Installing overlay to arcade control panel

After planing a control panel for the arcade; after building the control panel; after designing it’s artwork and getting it printed, it is time to install the overlay on the control panel.

Today we look at the installation process of adding the control panel overlay (CPO) to the control panel.

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Graphics design for Control Panel Overlay

An important but often overlooked aspect of building a custom arcade control panel is the artwork. The overall look and feel of an arcade cabinet is greatly affected by its look, and the sideart and Control Panel Overlay (CPO) are the most visible parts.

Historically, arcade cabinets were always decorated with attractive graphics to entice players to the machine, and arcade cabinet graphics is an essential part of that retro gaming arcade look.

When we discussed building a control panel, we mentionned visual aspect can be anything from single-color to airbrush passing by recycled posters or purposely-printed graphics.

Whatever the selected method, the visual design of the control panel should be taken into consideration during the planing phase.

Today we will discuss the process of designing the graphics that makes a control panel overlay.

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Migrating HomeAssistant server

I’m a geek, you’re a geek, we’re all geeks.

And geeks like their homes to be geeky too.

Back in 2021 this geek installed HomeAssistant on a raspberry pi 2b.

Now… the Raspberry pi 2b is not fully supported by Home Assistant anymore, so anyone doing any serious home automation may want a more official Home Assistant release, or someone may simply want a more powerful server.

Note: in retrospect, even after upgrading hardware, there is no significant improvement on the rapidity or versatility of the server; the pi 2b was plenty powerful for Home Assistant. It is a shame that it is more and more complex to install to this platform, particularly with the current microchip shortage making Raspberries scarce.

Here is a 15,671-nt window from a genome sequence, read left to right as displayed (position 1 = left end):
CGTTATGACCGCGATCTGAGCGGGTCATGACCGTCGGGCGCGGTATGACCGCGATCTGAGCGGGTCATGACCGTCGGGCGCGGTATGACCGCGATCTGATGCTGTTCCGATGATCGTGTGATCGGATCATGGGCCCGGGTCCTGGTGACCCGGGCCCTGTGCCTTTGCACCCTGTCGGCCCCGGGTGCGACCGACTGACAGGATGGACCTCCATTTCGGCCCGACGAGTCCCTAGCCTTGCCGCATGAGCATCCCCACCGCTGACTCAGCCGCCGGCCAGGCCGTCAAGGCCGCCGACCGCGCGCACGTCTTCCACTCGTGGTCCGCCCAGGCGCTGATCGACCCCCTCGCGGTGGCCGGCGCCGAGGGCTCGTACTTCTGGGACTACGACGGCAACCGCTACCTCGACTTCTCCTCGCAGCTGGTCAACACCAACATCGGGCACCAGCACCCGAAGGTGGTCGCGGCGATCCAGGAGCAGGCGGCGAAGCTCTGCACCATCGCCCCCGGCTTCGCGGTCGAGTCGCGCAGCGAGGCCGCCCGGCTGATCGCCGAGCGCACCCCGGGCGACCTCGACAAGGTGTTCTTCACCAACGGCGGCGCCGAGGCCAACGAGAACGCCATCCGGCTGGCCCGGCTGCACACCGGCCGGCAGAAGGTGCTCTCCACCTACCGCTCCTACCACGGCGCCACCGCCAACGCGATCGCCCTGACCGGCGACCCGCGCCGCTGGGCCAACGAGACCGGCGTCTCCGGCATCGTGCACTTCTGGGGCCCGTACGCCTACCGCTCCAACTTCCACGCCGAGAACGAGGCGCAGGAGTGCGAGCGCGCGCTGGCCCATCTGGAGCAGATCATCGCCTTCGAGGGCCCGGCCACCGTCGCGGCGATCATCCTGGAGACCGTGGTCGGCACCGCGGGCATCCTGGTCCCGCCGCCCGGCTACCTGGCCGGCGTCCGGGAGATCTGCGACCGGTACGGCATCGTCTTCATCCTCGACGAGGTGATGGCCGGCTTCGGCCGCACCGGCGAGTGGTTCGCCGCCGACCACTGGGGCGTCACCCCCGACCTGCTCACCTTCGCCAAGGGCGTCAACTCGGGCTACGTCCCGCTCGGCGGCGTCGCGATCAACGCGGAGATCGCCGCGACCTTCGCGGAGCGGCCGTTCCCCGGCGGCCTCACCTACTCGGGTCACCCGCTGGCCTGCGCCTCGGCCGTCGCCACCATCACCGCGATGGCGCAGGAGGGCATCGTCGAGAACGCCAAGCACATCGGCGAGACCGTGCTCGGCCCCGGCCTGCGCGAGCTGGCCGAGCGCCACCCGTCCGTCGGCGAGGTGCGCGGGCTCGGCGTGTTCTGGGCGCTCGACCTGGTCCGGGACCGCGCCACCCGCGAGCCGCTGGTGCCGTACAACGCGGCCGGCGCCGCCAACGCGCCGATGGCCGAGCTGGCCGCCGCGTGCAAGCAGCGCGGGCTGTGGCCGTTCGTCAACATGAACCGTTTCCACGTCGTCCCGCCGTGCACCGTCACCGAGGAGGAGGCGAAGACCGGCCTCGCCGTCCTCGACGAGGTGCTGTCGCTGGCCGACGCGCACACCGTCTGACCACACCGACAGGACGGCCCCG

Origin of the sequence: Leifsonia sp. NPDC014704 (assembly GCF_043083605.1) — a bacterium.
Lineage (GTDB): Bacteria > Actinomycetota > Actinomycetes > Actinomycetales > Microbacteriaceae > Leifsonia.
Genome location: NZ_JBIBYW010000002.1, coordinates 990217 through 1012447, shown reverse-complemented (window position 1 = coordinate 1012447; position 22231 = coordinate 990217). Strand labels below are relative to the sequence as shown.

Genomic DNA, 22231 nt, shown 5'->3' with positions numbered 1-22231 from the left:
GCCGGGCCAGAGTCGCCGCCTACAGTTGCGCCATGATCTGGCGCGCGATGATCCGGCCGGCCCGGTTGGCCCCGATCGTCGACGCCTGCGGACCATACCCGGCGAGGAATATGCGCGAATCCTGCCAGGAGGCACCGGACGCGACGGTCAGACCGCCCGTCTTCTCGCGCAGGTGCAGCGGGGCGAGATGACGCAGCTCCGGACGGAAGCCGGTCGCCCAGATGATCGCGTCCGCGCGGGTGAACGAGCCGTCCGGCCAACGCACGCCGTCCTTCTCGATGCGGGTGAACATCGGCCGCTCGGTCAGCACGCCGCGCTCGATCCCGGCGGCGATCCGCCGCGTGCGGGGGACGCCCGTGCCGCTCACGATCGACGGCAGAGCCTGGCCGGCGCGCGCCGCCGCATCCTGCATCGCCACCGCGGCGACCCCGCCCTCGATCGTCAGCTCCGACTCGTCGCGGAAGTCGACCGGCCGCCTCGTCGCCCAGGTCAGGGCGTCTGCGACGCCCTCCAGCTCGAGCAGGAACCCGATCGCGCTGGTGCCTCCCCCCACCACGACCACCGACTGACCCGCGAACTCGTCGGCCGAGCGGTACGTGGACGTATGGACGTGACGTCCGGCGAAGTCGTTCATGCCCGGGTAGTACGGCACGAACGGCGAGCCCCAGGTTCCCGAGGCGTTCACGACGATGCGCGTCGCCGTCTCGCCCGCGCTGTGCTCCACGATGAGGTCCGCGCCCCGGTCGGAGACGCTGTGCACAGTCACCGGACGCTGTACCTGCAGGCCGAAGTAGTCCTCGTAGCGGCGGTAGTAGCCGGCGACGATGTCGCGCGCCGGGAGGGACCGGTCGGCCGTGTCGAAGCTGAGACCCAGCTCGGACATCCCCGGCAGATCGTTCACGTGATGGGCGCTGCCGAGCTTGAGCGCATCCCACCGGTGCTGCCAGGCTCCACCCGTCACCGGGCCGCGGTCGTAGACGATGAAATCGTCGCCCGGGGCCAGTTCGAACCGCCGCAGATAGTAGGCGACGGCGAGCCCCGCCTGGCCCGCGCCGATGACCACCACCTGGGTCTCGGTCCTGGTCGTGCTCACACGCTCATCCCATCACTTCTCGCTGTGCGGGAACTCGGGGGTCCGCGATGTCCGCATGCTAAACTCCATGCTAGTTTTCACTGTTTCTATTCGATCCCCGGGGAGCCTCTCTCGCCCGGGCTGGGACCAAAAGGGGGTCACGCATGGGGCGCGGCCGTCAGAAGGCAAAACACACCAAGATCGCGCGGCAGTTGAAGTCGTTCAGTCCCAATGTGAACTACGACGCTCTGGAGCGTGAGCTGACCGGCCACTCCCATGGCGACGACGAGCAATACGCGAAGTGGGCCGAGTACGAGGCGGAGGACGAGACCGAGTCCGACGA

The discussion for today will be around Home Assistant migration from one machine to another. This may be a choice from many not only because they are using an old pi and want a more powerful server, but perhaps one has a better machine that rendered itself available. Perhaps one just got a deal on a pi 4. Perhaps it is a way to ensure everything backs-up. Perhaps it is just for experimentation. Nevertheless, here are questions that may arise while migrating from one Home assistant server to another, and how to solve them.

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Adding sensors to clock

I’m a geek, you’re a geek, we’re all geeks.

And what if one geek has a tasmota device with extra pins laying around, and a desire to add sensors to the home automation system?

That’s what is being done today — Adding DHT11 to one Tasmota clock.

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